Some of those thrown out of the Serthar Buddhist Institute and Nunnery in Sichuan province, just east of Tibet, were reportedly forced to sign documents denouncing the Dalai Lama, their spiritual leader, and promising not to return, according to the Tibet Information Network.
The London-based group called the expulsions part of a systematic clearing-out of Serthar on orders from provincial authorities and the central government in Beijing. The reason was not immediately clear, though China's government often views centers of Tibetan Buddhism as potential stewpots of opposition to Beijing's 51-year rule over Tibet.
Police in Sida County, where the nunnery and institute is located, refused to answer questions Monday when contacted by The Associated Press. But a police official in adjacent Ganzi County, who gave his name only as Mr. Gao, said he had heard of nuns and monks being forced to leave Sida. No such expulsions have taken place in Ganzi County, Gao said.
The ethnically mixed institute, also known as Larung Gar and, in Chinese, as Wumin, is a Buddhist academy in Sichuan's Ganzi Prefecture. The Information Network and the Dalai Lama's government-in-exile in India describe it as staunchly nonpolitical.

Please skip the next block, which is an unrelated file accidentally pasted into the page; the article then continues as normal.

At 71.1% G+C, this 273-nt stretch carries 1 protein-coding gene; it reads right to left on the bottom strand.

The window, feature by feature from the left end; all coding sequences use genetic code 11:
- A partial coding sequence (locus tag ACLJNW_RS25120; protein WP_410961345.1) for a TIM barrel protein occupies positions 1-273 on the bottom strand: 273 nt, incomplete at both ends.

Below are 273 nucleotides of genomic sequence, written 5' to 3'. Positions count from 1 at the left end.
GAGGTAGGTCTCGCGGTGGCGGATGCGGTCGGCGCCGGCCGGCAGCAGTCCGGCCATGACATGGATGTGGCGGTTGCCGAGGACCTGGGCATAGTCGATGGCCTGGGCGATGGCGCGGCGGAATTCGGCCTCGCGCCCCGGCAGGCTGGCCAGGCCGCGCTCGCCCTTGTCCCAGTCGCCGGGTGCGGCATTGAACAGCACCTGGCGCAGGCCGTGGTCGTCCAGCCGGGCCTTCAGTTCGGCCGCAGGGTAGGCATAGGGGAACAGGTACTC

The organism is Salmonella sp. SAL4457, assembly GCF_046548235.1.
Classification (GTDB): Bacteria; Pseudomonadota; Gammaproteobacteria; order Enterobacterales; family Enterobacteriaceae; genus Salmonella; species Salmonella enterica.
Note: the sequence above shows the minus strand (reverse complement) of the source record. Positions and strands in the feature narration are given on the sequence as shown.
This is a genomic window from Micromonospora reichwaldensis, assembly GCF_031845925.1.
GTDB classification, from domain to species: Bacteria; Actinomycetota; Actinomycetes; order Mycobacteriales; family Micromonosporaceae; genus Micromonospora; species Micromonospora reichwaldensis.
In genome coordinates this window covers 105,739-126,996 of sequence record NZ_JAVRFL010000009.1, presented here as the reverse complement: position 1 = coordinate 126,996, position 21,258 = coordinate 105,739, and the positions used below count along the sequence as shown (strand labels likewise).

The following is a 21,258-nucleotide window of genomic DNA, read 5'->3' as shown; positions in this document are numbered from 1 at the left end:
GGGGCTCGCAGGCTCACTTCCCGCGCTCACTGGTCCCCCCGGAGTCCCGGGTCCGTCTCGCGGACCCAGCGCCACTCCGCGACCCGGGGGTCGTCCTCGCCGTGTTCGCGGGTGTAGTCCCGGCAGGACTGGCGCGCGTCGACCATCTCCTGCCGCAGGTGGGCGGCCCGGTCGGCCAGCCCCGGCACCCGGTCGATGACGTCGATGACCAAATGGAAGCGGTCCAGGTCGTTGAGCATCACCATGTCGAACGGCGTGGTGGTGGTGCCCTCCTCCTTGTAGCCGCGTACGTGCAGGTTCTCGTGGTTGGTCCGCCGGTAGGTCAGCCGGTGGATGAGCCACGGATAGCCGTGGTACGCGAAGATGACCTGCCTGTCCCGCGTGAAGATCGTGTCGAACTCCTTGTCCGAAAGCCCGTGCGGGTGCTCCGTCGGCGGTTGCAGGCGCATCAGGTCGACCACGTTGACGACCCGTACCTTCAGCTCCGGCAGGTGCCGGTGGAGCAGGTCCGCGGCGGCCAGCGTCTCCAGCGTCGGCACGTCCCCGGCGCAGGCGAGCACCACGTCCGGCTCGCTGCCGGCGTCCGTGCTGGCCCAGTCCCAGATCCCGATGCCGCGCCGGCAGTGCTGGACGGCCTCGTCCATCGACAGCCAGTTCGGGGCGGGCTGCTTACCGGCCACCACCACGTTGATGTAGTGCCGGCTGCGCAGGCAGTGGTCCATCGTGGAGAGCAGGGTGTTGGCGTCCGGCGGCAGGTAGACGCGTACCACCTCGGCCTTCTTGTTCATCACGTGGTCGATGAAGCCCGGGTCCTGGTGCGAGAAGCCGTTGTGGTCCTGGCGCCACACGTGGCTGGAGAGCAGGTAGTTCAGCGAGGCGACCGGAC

The Dalai Lama founded the Tibetan government-in-exile in 1960, a year after he fled Tibet after a failed uprising against Chinese rule. Chinese troops occupied Tibet in 1950, taking control the region Beijing says has been a part of China for centuries.
In June, the Dalai Lama's government-in-exile in Dharmsala, India, said the monk who headed the institute, Khenpo Jigme Phuntsok, 68, had been detained and some expulsions had begun. At the time, a spokesman for the Dalai Lama called such activity strange because Phuntsok was involved in no political activity.
The Information Network linked the expulsions to the ethnic diversity of Serthar's nuns and monks--and the Chinese government's fear that a wider sphere of its citizenry could be exposed to Tibetan Buddhism.
Phuntsok founded the institute in 1980 as a personal hermitage. Although not officially a monastery, it became home to thousands of monks and nuns who built their own accommodations as they arrived.